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Robert Tannahill


1774 - 1810

Robert Tannahill
©2016 Gazetteer for Scotland

Robert Tannahill

Poet, flautist and song-writer. Born in Paisley, the son of a silk-weaver, Tannahill received a good education for the time. At the age of 12, he became an apprentice to his father. He taught himself to play the flute and began to compose songs as he worked. Inspired by Robert Burns' work Tam o' Shanter, Tannahill walked to Alloway Kirk in 1794 and spent time visiting the localities connected with the poet.

An economic down-turn caused him to move to Bolton (England) in 1799, but he returned to Paisley in 1801 on hearing of the illness of his father. He set up one of the first Burns' Clubs in the town in 1805. Tannahill's first and only publication, Poems and Songs (1807), proved popular, selling out within weeks. His best known songs are perhaps "The Braes o' Balquhidder", "Braes o' Gleniffer", "O are ye sleepin, Maggie" and "Jessie the Flower o' Dunblane".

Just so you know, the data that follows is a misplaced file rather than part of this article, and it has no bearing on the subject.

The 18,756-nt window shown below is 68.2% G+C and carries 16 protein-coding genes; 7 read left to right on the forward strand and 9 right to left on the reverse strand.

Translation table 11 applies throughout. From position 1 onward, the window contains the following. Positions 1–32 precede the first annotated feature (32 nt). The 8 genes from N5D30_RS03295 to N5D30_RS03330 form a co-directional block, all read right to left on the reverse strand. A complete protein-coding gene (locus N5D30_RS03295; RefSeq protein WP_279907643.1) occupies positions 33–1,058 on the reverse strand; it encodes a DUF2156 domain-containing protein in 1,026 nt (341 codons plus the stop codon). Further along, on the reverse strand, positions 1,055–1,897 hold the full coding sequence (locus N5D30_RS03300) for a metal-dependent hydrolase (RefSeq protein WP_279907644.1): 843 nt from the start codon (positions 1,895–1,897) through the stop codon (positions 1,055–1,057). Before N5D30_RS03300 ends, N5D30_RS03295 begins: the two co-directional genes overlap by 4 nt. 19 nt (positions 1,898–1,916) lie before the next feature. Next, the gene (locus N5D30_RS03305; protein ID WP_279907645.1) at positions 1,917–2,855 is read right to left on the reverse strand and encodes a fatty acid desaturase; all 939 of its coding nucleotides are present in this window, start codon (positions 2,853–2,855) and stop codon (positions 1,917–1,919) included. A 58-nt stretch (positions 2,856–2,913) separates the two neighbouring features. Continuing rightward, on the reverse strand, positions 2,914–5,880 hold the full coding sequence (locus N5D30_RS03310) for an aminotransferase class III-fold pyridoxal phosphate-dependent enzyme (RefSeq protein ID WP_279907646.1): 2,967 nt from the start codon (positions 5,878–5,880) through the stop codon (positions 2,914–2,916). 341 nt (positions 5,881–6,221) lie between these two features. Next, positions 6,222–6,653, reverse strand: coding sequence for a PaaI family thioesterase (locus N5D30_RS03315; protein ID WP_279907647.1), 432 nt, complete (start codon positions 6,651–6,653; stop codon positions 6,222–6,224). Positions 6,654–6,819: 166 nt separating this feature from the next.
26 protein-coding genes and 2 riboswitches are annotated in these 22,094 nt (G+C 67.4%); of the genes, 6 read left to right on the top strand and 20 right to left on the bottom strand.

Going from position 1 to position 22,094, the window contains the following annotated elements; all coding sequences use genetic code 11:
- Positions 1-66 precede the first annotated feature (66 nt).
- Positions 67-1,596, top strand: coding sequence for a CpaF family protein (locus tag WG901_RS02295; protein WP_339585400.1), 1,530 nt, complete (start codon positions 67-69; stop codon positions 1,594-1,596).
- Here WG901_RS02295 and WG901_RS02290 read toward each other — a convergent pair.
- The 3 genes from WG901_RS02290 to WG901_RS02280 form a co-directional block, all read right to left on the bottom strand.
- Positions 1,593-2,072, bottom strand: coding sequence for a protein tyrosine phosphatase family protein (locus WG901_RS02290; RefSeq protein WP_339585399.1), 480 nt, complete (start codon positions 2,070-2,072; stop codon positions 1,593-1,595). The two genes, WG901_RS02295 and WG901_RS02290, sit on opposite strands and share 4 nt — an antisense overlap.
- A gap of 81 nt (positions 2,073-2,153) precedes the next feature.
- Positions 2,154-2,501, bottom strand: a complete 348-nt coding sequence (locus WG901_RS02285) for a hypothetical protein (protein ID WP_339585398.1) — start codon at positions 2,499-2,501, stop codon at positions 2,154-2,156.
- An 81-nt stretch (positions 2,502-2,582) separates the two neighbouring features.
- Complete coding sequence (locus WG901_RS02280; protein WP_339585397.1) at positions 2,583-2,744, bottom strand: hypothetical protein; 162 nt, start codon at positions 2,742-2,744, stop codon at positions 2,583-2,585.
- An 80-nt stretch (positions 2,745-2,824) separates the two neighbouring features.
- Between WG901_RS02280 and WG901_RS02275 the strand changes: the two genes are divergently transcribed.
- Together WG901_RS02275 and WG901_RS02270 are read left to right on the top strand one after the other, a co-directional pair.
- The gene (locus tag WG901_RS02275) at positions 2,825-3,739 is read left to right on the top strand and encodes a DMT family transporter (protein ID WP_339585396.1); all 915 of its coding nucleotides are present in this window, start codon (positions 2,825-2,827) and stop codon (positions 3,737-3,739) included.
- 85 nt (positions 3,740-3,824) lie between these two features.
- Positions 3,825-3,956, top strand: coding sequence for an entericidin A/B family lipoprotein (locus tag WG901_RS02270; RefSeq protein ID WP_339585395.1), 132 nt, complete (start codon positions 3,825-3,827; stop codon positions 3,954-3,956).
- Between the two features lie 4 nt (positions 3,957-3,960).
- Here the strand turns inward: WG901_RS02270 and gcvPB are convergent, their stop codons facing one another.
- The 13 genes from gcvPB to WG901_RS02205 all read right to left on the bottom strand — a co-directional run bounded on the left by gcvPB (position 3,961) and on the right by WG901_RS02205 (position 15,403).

Tannahill enjoyed the theatre, attending regularly in Paisley and occasionally travelling to Glasgow. Gaining recognition throughout Scotland, he was visited by James Hogg (1770 - 1835), the 'Ettrick Shepherd', in 1810.

Prone to depression, when a second set of poems were rejected first by a Greenock publisher and then by Archibald Constable in Edinburgh, Tannahill drowned himself in the Glasgow, Paisley and Johnstone Canal. He is remembered by a statue in his home town and the Paisley Tannahill Club still meet in the house in Queen Street where he was brought up.


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